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Using ATL to Create Data to Model Data Volume Testing
What can we do with ATL to create some transactions? Let's take a look.
After this post, I wanted to manufacture some data to better show that adding computed fields adds overhead for every operation within a data entity. That post somewhat showed it but I wanted something more cut and dry. I thought a good way to manufacture data in a Contoso environment would be use ATL, string together some ATL processes to create, pack, and invoice orders. In designing a way to do this, I had to fumble my way through how to do it. I wanted to add approximately 10 million processed orders. It didn't exactly work out but here is what I learned.
Rather than specificially provide values for your known legal entities, you can create Demo Data Value Providers for your legal entities. This will allow you to create ATL values by legal entity without having to specifically know what they are in your test. You will have to source these values but once sourced, you can use the same tests in different legal entities using different Demo Data Value Providers in each legal entity. Below is an example and it is, sadly, not an HDMI cable:
class DemoDataValuesProviderUSMFInvent implements IDemoDataValuesProviderInvent
public ItemId itemDefault()
Very simple but powerful. When running any ATL tests in legal entity USMF, when ATL asks for a default item number, value '1000'. Each provider has the legal entity code in it's name so you can create these providers by legal entity code (DataAreaId) as needed and build the same set of tests that run across multiple legal entities. You can also use DemoDataValuesForUSMF to provide other Legal Entity specific demo values that may not have a specific method available for them. Additionally, look at the class attribute SysTestCaseDataDependency. A few classes to check out are CostingSampleTest, InventCountingJournalSampleTest, as well as any DemoDataValuesProvider* class.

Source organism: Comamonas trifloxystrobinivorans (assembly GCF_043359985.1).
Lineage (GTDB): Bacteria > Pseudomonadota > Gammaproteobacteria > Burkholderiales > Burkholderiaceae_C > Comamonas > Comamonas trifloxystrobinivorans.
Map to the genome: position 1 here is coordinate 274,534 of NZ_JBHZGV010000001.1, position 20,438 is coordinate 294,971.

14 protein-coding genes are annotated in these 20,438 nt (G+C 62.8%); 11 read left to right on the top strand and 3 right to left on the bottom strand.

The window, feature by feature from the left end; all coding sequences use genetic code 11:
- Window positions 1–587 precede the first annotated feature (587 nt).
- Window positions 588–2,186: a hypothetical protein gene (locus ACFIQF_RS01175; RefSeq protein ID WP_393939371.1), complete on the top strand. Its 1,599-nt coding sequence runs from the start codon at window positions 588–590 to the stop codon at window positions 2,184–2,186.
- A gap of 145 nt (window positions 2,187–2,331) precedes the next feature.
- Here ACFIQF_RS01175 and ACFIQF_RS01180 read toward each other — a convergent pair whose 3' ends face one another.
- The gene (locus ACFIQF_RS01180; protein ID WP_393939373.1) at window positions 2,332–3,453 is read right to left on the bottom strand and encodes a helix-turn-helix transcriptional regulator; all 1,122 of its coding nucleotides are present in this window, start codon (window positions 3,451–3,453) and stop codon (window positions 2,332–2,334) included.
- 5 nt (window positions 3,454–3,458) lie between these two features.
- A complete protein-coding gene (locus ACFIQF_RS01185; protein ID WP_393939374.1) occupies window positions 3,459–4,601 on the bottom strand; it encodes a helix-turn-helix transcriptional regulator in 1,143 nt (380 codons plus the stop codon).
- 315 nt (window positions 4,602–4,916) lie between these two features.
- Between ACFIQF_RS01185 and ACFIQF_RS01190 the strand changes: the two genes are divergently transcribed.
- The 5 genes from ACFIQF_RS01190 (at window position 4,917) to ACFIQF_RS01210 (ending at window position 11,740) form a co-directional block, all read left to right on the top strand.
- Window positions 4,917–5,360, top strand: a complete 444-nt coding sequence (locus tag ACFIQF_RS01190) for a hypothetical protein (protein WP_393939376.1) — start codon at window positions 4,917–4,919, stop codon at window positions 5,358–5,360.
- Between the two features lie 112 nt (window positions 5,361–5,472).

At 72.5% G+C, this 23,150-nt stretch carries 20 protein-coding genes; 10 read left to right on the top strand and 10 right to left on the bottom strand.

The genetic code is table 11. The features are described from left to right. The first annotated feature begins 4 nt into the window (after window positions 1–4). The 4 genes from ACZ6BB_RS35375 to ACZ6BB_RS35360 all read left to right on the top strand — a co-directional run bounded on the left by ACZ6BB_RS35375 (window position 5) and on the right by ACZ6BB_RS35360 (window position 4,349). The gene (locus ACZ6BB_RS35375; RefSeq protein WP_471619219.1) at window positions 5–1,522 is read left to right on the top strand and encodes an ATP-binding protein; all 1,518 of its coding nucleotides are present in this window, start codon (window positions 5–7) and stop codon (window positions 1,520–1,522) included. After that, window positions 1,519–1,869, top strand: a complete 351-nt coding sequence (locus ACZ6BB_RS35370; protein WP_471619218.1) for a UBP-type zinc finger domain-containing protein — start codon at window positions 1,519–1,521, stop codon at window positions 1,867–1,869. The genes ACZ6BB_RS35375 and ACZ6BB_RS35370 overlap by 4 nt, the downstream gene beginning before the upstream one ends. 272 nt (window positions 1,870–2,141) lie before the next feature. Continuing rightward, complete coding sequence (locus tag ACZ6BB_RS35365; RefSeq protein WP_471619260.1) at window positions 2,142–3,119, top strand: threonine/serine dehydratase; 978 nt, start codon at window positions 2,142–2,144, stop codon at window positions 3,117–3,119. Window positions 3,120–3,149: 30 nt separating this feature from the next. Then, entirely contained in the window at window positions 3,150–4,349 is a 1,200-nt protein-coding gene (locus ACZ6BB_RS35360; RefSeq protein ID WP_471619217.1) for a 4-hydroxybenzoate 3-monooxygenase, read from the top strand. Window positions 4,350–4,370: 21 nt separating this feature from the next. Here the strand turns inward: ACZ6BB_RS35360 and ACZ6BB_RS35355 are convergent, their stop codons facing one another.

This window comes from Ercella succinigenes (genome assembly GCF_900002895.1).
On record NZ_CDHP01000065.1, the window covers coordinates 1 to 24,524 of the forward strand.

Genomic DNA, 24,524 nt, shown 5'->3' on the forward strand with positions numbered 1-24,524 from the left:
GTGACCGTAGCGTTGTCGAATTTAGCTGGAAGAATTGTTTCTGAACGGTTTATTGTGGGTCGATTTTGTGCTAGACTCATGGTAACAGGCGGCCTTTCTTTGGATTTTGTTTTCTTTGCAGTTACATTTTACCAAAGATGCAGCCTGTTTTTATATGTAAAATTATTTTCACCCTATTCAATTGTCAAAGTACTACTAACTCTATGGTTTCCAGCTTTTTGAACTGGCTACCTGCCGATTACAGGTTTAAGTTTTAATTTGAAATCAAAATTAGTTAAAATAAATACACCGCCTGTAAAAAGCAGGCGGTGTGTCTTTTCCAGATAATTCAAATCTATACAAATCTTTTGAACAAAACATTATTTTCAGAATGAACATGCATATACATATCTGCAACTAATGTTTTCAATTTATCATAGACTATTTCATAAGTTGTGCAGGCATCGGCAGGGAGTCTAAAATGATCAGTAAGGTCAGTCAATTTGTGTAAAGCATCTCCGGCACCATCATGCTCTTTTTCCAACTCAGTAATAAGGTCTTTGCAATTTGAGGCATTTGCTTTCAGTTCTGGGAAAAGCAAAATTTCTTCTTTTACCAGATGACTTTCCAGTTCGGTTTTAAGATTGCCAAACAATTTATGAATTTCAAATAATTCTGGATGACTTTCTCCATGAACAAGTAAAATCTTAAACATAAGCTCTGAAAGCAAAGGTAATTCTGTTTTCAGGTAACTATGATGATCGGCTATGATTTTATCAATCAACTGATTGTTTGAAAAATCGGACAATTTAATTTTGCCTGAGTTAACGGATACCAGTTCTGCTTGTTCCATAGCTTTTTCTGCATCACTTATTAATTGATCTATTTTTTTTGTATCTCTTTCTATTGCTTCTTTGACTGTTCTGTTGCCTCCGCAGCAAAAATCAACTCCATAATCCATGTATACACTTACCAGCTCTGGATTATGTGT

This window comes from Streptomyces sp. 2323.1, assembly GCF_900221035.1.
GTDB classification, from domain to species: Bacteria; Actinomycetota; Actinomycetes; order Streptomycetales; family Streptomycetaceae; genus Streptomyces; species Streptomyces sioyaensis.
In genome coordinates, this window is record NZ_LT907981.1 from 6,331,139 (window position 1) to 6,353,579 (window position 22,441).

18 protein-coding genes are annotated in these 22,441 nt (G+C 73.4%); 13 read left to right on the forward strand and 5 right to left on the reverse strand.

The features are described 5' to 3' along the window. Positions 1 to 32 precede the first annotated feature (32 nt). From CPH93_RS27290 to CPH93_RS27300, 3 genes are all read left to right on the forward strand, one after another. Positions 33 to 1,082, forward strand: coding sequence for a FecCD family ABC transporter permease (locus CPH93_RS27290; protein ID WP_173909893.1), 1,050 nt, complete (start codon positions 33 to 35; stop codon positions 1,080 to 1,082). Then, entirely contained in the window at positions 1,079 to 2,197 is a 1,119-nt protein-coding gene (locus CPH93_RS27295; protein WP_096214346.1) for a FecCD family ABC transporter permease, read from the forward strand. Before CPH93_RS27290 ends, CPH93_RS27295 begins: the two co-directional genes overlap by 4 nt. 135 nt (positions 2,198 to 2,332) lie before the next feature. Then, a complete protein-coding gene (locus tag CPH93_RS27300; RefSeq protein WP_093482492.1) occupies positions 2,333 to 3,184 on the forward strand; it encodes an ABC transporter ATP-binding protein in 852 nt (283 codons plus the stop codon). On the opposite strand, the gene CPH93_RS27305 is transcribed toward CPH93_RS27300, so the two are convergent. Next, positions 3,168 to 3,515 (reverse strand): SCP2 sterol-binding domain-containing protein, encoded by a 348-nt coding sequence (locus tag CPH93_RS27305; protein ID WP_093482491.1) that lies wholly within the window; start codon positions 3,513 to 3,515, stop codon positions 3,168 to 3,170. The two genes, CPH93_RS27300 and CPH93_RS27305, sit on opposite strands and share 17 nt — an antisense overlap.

One of the more interesting problems I ran into was number sequences being exhausted. Once I was able to get a single order processed and started scaling up, I hit a few hard stops. You can use this post to monitor your number sequences periodically and switch / change over to newer onces that have more numbers available. Using Contoso data, I would repeatedly run into issues with number sequences only being 6 digits and being completely exhausted after a few thousand orders. Number sequences for SO Numbers, Inventory Lots and parameter IDs for postings where the ones I modified to contain 10 digits.
Rather than journal in a large quantity of some item in each legal entity, I wanted the test to simply create the inventory needed so we knew it was there in the exact site / warehouse / location where we needed it. Since we could be transacting in any legal entity, I wanted my test to create then comsume the inventory in whichever legal entity the test was running in. This was simple to achieve but wanted to call it out. Model Acceptence Test Library - Sample Test has some additional tests and scenarios not covered in the MSFT Docs. Additionally, since I was using a DemoDataValueProvider* class, I didn't even have to know what the item number was. I just had to consisitently use the demo data provider.